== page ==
I fervently agree with the sentiments of great historians, historiographers, and historical figures such as Jared Diamond, Edward Carr, Bill Bryson, Jeremy Rifkin, and Ronald Wright, with the idea that facts and rote learning do not matter. What matters is the search for the causal relationships between social and chronological events, and to find them, so one can understand them. To cast, as it were, a long look back in order to cast a short look forward (Christian 2005). Even fewer teachers – or people in general – seem to see why this kind of thinking is important, or why empathy, and appreciating their students for who they really are is the most important (Rifkin 2009). The reasons why fall outside the scope of this particular discussion, but the consequences of not doing it are very real, and probably deadly.


Carlin, G., (2008), It's Bad for Ya! (Stand-Up Comedy Recording), HBO.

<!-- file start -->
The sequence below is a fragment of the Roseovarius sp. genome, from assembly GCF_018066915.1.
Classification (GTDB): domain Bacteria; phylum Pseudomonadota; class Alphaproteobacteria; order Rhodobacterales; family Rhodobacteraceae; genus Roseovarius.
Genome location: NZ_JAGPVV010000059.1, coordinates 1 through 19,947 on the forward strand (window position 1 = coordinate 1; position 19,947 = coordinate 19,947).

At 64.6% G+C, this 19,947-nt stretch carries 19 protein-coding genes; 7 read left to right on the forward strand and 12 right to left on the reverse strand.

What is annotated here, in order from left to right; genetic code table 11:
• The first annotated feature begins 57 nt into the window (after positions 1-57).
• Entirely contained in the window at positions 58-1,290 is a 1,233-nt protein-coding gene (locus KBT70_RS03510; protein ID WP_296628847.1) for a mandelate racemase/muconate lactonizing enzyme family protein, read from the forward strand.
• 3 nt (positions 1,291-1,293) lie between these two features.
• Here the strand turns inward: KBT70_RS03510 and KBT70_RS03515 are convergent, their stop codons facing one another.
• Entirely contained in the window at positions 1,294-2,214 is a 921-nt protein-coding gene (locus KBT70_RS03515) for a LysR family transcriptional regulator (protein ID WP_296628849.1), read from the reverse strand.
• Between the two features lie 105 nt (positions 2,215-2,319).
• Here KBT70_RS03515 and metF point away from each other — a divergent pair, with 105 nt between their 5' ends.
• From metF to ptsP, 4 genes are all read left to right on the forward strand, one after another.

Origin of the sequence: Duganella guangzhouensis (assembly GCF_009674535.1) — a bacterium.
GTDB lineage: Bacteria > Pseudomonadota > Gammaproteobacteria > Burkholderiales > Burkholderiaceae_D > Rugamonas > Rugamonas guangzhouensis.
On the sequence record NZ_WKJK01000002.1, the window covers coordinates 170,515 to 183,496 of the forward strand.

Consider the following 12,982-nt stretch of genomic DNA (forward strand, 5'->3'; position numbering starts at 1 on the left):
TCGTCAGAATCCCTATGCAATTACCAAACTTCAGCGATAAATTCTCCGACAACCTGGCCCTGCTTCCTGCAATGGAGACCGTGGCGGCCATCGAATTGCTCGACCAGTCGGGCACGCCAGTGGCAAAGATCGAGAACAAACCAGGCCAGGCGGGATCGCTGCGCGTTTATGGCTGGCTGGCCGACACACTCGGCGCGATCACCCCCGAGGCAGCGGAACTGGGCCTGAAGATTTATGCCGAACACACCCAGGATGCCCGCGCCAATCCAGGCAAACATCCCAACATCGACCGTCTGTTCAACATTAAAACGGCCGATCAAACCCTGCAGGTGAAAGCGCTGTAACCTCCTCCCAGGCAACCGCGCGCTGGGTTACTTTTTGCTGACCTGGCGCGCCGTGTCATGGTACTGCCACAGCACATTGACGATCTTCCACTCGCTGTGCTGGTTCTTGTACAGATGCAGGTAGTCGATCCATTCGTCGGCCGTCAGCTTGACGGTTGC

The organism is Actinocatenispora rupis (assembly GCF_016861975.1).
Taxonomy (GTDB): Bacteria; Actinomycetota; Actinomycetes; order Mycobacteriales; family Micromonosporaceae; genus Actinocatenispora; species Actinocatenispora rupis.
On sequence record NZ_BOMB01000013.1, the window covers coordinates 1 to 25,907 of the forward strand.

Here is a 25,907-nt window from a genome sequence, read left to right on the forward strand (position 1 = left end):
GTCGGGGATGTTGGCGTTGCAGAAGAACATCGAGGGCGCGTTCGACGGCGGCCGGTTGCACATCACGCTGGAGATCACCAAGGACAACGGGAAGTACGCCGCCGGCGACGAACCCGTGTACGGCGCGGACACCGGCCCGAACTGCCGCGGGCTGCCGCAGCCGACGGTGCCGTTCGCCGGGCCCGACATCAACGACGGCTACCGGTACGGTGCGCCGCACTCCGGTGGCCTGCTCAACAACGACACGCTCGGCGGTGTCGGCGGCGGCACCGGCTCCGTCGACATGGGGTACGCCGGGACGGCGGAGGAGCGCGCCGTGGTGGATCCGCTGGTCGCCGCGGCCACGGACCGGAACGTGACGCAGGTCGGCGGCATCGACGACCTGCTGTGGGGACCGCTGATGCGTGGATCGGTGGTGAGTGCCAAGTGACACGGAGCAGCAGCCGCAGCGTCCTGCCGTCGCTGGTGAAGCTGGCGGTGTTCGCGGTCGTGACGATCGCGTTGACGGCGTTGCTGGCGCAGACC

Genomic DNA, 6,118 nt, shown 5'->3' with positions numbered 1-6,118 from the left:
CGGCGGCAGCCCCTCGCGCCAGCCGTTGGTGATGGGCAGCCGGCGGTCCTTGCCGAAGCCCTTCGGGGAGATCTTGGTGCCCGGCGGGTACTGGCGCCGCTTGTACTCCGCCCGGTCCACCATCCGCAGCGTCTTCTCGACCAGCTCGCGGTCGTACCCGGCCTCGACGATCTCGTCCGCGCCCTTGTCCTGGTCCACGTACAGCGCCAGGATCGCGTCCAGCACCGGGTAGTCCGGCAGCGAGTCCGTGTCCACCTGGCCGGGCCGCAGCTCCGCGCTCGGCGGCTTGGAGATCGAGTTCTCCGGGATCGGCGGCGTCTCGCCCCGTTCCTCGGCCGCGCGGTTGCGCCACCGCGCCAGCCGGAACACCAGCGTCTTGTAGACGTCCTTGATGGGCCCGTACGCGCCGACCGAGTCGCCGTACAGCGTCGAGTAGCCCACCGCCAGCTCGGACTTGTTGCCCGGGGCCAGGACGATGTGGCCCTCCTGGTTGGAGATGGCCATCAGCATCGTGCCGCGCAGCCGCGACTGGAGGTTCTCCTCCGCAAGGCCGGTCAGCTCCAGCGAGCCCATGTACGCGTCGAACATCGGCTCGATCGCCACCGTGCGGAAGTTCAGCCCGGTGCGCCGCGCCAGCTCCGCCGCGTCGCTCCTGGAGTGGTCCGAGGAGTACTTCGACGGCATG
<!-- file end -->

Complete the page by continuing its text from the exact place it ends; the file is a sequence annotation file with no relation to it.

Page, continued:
Christian, D., (2005), Maps of Time: An Introduction to Big History, University of California Press.
Mencken, H. L. (1924), in The American Mercury.
Ministerial Council on Education, Employment, Training and Youth Affairs, (2008), Melbourne Declaration on Educational Goals for Young Australians, retrieved < >
Rifkin, J., (2009), The Empathic Civilisation: The Race to Global Consciousness in a World in Crisis, Tarcher-Penguin, London.
Robinson, K., (2006), The Element: How Finding your Passion Changes Everything.

Thursday, 4 April 2013

Guy on the Bus

On the bus home tonight I saw a fellow in a wheelchair covered from head to heel in compression bandages, with only his face uncovered. What little I could see of his face was a mess of 3rd degree burns, as, probably, was his entire body. He was gaunt and trembling; his fingers and toes kept curling and twitching, as if eternally reliving whatever it was that immolated them, and him. But this man spoke to his two companions with the kind of quiet, earnest and lovely emphasis that could only teach me one simple thing.